A kettlebell squat is more similar to a goblet squat than a traditional squat. Hold your kettlebell at chest-level with both hands. Hold your feet shoulder-width (or slightly wider) apart.
Sticking your bottom out behind you, sink down between your feet until your bottom is close to the floor. Only go down as far as you can without your heels lifting from the floor (you should be able to lift your toes and stay stable).
Press up through your heels and engage your glutes, squeezing when you get to the top. Repeat 10 times through.
Next, 10 deadlifts.
Use either one or two kettlebells here. If you’re using one, hold it in both hands. If two, hold one in each hand. With feet shoulder-width apart and a slight bend in your knees, bend forward, keeping a flat back, until your kettlebell(s) reach the floor. Engage your glutes to pull yourself back up. Repeat 10 times through.
Start with a reverse lunge. You’ll do 8 repetitions on each side, alternating for every repetition. If you’re used to standard lunges, this can be an awkward movement, so choose your weight appropriately.
Hold the kettlebell at your chest and step far behind yourself with one leg. Drop your body down between your legs and push back up for one repetition. Repeat on the other leg and go back and forth until you’ve hit 16 total reps. Your front knee shouldn’t go beyond your front ankle.
The second exercise is a wide-legged deadlift. Complete 10 of these.
This is similar enough to the standard deadlift, but you’ll keep your feet wider, a few inches beyond shoulder-width apart. Turn your toes out.
Just like the normal deadlift, either hold one kettlebell with both arms or each one with a single arm. Bend forward with a flat back until your kettlebell hits the floor and come back up by engaging your glutes.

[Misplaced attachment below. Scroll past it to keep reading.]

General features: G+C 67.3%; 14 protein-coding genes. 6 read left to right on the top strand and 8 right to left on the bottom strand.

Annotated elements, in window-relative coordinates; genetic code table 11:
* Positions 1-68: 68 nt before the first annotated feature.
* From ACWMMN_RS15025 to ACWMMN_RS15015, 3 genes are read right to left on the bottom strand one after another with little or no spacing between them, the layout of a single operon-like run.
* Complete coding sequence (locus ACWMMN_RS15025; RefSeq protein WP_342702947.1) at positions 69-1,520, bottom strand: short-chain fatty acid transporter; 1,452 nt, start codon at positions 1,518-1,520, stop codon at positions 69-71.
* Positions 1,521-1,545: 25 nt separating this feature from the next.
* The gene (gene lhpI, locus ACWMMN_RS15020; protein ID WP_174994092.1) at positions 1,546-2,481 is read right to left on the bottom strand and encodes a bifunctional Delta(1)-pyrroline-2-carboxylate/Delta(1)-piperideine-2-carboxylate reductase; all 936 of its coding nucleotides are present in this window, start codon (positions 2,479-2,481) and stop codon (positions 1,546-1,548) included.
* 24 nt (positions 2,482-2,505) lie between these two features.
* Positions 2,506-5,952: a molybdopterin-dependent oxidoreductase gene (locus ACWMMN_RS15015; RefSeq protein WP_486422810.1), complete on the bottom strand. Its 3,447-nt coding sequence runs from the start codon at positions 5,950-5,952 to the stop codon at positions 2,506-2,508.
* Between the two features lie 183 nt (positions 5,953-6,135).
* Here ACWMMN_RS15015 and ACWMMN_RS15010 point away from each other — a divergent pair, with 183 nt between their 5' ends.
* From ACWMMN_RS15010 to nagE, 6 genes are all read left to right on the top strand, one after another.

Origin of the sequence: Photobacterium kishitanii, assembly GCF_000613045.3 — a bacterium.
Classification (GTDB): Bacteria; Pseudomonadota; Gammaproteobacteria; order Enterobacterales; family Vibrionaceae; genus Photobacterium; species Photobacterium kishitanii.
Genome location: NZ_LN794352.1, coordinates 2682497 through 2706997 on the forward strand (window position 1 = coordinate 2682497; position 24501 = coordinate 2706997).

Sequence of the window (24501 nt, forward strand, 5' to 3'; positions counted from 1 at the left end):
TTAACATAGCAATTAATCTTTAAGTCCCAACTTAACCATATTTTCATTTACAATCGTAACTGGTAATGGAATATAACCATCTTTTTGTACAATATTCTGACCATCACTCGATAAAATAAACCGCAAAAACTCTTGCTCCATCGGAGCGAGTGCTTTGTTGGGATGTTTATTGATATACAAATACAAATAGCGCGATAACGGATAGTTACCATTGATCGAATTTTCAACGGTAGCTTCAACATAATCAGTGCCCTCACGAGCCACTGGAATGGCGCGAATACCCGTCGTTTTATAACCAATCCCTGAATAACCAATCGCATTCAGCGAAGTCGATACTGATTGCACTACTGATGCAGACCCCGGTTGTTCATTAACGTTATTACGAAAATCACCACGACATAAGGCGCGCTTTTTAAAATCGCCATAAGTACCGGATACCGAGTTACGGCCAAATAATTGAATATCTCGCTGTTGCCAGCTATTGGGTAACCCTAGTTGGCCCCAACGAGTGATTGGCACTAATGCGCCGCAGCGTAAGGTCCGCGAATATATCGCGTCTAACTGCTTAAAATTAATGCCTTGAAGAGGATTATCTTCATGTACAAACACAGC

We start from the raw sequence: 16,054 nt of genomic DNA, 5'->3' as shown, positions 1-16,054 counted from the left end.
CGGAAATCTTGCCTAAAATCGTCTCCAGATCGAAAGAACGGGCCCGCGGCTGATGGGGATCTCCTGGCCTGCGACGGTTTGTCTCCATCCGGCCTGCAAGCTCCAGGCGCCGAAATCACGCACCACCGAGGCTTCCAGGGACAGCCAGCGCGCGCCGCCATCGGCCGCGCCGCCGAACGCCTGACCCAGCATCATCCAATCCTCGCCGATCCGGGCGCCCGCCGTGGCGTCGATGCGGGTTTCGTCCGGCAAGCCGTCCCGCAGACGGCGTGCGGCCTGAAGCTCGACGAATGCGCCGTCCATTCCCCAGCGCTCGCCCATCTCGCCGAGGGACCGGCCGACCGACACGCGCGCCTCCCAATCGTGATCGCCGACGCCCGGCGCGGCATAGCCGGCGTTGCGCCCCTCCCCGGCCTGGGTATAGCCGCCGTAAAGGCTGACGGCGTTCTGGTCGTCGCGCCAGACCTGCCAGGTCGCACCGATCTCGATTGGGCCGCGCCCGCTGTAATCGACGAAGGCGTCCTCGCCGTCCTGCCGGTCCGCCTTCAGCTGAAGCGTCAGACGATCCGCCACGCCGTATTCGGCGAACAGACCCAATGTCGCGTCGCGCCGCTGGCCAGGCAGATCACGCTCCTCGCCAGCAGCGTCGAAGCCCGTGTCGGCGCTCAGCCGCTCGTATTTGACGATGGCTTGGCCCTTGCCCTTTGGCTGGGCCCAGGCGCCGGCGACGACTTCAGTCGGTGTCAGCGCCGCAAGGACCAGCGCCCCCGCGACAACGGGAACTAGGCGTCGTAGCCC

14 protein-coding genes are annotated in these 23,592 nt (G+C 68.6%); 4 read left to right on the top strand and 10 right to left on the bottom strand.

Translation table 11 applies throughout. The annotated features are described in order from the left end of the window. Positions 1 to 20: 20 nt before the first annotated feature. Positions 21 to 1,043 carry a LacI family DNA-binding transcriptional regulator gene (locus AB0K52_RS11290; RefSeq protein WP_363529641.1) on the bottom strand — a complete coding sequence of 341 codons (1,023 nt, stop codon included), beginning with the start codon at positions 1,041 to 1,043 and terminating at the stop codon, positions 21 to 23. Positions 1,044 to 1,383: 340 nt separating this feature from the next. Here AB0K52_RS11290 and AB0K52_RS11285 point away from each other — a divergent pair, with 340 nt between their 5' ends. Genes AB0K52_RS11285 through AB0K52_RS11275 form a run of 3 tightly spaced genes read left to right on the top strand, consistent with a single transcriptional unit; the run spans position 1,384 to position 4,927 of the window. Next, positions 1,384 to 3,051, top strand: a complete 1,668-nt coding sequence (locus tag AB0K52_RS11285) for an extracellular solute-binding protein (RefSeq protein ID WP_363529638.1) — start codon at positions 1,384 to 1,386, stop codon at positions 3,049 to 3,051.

Superset three is comprised of single-leg deadlifts and squat steps. You’ll notice that we’re incorporating a lot of squat and deadlift variations, but that’s because they work the entire body.
For the single-leg deadlifts, you’ll again be doing 8 repetitions per side. Instead of switching back and forth every repetition, do 8 reps and switch sides in between to do the other 8 reps.
Hold a single kettlebell in one hand. Keep the opposite leg straight on the ground while the other one is lifted. When you bend forward to do your deadlift, that back leg should reach behind you. Try to keep it straight so your back doesn’t round.
This exercise is tough on balance. For an easier version, you can keep your back toes on the ground and slide them instead of lifting your leg. For a harder version, do this exercise with your eyes closed. It’s a greater core challenge to try to keep your balance this way.
For squat steps, hold your kettlebell at chest-level like you were doing a standard squat. Sink into your squat position and hold it.
In this position, step forward with each leg and then back to your starting position without coming up from your squat. Repeat this process 10 times before leaving the squat.